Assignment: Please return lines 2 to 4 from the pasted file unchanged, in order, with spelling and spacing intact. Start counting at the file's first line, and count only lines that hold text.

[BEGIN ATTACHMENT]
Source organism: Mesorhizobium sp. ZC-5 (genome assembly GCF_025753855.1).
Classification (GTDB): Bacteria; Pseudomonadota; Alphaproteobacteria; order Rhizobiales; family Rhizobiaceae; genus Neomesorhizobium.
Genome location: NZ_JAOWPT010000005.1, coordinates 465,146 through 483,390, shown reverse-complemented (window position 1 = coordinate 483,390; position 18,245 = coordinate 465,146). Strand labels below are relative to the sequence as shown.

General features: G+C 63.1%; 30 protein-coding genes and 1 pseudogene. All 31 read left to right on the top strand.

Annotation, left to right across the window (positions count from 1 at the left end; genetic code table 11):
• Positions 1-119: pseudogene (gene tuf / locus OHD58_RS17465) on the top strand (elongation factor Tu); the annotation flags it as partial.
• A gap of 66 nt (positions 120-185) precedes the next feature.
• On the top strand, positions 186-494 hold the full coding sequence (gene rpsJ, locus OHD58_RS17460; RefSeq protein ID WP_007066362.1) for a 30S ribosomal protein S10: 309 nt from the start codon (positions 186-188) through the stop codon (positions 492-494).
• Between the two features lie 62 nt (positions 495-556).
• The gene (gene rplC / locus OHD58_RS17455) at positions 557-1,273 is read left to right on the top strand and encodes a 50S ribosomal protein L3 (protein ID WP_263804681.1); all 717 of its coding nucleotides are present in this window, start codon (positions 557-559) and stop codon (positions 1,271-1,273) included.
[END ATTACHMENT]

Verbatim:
Classification (GTDB): Bacteria; Pseudomonadota; Alphaproteobacteria; order Rhizobiales; family Rhizobiaceae; genus Neomesorhizobium.
Genome location: NZ_JAOWPT010000005.1, coordinates 465,146 through 483,390, shown reverse-complemented (window position 1 = coordinate 483,390; position 18,245 = coordinate 465,146). Strand labels below are relative to the sequence as shown.

General features: G+C 63.1%; 30 protein-coding genes and 1 pseudogene. All 31 read left to right on the top strand.